An important element of any loan is the repayment. Repayment is an obligation that borrowers need to meet to ensure they keep their loan accounts squeaky clean. If not, they run the risk of lowering their credit score which will have a bearing on their future loans. Most lenders will not extend loans to borrowers whose credit score is low. Even if they extend loans the borrowers will have terms that are not favourable to them including higher interest rate, lower tenures and lower loan amounts.
One aspect of repayment is the prepayment factor. Prepayment is the process of repaying the loan amount in full well before the loan tenure. Lenders offer partial prepayment or full prepayment with certain terms and conditions that the borrowers have to meet. While prepayment may be beneficial to borrowers it may not be so for lenders as their plans get affected. In the case of borrowers, prepayment could also be detrimental as they may lose tax benefits.
Importance of Home Loan
A home loan is a long-term commitment and typically runs for anywhere from 15 to 30 years. It has the lowest interest rate because a home loan is a secured loan. A home is a treasured asset with emotional overtones and in Indian circumstances a solid investment that serves generations of families. Thus, borrowers need to carefully evaluate the pros and cons of prepayment before opting one way or the other.
Factors to consider for prepayment
The factors that matter when considering prepayment include
- The point at which the loan tenure stands
- Prepayment charges, if any
- The type of home loan – floating rate or fixed rate
- The movement of interest rates in the future
- The loss of tax benefits, if any
- Prepaying other higher cost loans first
- Any compulsive reason for prepayment
- Availability of surplus funds for prepayment
Factors to consider for non-prepayment
Conversely, there are factors that matter when considering non-prepayment such as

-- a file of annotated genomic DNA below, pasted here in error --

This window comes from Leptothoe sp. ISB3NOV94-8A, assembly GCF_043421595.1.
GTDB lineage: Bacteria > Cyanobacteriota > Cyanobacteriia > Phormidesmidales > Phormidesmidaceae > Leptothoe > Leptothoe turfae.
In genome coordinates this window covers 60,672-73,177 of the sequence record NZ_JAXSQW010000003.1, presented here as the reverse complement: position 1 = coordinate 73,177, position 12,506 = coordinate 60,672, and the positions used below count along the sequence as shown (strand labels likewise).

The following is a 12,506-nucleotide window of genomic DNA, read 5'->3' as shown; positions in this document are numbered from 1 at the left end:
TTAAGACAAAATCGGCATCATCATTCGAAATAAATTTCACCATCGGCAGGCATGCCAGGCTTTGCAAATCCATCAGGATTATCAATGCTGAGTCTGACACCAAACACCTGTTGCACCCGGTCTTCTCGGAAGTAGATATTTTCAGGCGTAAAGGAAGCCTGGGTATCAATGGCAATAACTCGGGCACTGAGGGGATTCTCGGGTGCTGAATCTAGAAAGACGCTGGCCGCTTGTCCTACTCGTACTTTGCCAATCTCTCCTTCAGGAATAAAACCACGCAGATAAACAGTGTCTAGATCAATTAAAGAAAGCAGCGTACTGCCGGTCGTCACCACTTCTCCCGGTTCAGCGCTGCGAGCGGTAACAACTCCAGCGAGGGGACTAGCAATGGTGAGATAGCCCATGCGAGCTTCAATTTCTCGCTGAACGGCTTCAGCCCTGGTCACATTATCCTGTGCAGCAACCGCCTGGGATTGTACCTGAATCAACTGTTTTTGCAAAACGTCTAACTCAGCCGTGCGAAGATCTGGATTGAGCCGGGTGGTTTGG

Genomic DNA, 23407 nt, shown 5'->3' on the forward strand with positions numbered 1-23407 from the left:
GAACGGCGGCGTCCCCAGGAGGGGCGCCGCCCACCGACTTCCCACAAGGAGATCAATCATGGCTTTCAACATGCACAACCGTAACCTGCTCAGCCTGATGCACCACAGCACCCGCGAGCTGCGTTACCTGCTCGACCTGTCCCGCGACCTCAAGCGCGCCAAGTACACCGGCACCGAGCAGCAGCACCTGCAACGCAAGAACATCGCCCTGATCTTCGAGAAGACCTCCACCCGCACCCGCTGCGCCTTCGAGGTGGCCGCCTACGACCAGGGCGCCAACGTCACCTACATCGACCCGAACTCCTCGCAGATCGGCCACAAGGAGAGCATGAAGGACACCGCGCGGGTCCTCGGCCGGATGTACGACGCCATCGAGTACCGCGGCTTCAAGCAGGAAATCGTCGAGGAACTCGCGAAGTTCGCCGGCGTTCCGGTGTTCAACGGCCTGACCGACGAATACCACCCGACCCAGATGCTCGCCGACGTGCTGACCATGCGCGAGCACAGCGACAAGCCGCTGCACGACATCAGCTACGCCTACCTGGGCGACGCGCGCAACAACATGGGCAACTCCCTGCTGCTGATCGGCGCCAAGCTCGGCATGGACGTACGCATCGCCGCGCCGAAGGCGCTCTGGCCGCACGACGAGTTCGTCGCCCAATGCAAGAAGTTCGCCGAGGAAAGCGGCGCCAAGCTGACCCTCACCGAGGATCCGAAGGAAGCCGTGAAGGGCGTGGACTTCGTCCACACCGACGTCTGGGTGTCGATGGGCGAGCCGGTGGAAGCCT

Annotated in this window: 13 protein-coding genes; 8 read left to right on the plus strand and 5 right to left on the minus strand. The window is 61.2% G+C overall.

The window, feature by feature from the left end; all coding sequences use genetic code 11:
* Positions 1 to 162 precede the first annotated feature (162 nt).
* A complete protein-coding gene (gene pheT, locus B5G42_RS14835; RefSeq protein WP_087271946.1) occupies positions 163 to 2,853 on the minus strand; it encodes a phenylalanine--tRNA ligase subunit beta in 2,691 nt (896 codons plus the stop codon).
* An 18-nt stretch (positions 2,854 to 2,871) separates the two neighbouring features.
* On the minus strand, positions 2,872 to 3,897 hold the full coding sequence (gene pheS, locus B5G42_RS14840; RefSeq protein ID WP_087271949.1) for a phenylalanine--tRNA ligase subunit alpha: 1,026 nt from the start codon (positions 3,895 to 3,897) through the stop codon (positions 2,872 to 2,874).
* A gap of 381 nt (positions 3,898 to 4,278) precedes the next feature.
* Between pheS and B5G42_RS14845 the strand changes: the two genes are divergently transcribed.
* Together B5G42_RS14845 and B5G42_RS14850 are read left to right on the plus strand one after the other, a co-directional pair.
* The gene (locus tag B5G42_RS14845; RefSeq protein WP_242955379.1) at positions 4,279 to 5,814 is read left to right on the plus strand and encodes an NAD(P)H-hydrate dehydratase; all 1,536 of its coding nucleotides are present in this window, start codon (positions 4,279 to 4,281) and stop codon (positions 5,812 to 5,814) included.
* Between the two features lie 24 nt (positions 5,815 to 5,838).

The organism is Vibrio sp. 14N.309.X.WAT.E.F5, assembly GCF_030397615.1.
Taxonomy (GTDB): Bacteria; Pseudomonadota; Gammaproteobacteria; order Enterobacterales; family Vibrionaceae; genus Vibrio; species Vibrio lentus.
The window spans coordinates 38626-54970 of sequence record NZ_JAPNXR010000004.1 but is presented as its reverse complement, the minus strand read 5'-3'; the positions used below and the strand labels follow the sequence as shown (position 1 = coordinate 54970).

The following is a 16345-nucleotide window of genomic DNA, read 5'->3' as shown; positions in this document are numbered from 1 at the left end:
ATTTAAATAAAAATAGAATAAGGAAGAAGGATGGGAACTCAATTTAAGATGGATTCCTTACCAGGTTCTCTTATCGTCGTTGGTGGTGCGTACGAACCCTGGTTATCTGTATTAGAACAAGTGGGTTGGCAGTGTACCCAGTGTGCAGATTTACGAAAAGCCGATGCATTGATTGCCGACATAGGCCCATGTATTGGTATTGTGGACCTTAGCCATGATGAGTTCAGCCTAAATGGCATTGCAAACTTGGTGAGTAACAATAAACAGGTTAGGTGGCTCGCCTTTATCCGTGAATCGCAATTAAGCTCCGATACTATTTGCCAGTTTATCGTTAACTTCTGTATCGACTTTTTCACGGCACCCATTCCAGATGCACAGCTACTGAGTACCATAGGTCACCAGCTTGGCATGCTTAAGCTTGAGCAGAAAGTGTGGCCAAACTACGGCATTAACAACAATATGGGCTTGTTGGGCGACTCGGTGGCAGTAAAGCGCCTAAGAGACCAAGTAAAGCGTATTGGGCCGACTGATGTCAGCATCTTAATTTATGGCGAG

- Continuation of tax benefits
- Non-availability of funds for prepayment
- Disposal of property
- Deployment of surplus funds into other investment avenues rather than prepayment
- Rise in interest rates
Thus, a careful evaluation of the pros and cons of prepayment will go a long way in making the right decision.
Evaluation of prepayment option
The evaluation process should include among other things, the following
- Evaluate the costs of prepayment considering all factors that would affect the home loan – it makes sense to use parameters considered for investment decisions
- Borrowers could consider partial prepayment and decide on either reducing the tenure or the EMI amount
- One major factor to consider is the amount of interest payable on the balance principal amount when making partial prepayment decision – the total outflow on interest payment will reduce substantially
- Most lenders charge up to 2 % of the prepayment amount as prepayment charges when the home loan is under fixed rate option – include this cost when making prepayment decision
- Most lenders limit the amount of prepayment and the number of times a borrower can make repayment during the loan tenure – consider this factor while making prepayment decision
Prepayment is an option that borrowers should exercise only after evaluating all the advantages and disadvantages of doing so. If borrowers make prepayment decisions impulsively just because they have surplus funds, they may be making an inappropriate decision and lose out on the many benefits that a home loan brings to them.